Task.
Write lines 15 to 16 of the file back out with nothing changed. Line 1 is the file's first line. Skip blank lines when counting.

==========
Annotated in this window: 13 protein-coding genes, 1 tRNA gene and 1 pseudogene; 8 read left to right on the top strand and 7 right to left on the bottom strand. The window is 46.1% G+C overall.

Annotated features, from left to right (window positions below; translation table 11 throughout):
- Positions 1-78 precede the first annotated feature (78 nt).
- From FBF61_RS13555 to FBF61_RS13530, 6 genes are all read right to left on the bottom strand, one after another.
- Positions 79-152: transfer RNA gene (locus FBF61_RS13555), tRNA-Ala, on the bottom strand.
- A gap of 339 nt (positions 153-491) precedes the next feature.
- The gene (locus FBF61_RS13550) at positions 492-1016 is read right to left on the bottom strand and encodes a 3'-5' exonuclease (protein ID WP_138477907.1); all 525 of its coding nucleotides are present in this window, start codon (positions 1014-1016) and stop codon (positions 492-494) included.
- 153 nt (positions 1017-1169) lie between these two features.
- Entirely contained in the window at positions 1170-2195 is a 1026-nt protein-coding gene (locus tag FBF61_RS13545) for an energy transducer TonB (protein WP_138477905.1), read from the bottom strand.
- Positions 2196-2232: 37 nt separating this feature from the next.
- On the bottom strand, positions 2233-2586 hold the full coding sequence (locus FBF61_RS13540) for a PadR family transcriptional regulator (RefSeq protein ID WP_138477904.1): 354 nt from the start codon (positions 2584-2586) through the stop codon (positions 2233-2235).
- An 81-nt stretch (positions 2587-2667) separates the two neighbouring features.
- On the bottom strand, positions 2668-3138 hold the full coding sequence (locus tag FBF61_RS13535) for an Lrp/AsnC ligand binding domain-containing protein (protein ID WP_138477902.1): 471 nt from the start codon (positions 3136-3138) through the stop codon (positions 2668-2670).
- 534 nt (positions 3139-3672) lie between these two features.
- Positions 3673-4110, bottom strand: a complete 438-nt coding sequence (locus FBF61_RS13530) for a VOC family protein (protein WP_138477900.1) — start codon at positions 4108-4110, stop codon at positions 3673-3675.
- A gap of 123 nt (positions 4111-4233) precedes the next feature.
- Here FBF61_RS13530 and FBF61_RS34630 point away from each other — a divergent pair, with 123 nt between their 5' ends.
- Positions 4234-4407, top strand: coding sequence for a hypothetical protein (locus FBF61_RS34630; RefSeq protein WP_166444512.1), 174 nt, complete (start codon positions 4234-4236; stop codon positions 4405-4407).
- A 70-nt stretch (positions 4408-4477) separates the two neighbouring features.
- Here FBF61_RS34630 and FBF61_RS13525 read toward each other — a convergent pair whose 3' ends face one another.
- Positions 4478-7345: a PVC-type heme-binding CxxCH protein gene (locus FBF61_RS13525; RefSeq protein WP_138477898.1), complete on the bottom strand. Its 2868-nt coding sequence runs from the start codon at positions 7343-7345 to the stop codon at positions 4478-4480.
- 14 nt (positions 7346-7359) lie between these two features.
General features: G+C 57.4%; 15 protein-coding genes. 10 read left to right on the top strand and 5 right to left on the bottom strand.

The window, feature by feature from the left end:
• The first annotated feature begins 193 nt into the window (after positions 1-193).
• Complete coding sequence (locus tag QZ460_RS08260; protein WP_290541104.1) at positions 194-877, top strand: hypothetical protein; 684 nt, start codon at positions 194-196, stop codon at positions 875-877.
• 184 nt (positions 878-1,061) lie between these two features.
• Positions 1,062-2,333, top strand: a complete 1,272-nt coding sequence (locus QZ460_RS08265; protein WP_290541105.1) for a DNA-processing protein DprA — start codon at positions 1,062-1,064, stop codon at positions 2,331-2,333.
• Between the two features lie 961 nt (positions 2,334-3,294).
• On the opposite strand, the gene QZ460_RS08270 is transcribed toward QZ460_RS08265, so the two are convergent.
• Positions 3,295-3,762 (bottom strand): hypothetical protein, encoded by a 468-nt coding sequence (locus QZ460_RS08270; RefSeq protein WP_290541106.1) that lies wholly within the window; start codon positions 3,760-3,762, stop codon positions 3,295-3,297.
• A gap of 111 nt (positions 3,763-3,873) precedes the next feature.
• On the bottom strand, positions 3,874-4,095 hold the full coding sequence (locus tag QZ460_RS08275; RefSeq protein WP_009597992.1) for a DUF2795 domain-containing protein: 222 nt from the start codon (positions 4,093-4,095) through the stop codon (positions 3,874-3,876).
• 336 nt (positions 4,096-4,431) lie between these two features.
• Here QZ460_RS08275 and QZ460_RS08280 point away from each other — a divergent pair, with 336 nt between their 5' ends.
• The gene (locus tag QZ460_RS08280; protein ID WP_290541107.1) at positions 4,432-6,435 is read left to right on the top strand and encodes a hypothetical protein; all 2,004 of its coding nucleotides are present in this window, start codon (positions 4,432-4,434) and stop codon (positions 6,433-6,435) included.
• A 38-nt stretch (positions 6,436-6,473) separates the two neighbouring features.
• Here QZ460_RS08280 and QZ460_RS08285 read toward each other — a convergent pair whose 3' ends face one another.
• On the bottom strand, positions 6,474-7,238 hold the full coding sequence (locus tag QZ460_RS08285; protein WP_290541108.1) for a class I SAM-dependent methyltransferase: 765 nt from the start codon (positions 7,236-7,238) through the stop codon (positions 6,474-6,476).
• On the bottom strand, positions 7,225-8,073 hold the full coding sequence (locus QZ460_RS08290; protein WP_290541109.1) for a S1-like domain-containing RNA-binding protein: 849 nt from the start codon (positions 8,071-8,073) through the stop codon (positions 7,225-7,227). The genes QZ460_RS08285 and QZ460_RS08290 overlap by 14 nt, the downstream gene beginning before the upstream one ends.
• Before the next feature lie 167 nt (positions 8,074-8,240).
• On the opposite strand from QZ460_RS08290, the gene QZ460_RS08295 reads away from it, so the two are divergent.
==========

- Positions 3673-4110, bottom strand: a complete 438-nt coding sequence (locus FBF61_RS13530) for a VOC family protein (protein WP_138477900.1) — start codon at positions 4108-4110, stop codon at positions 3673-3675.
- A gap of 123 nt (positions 4111-4233) precedes the next feature.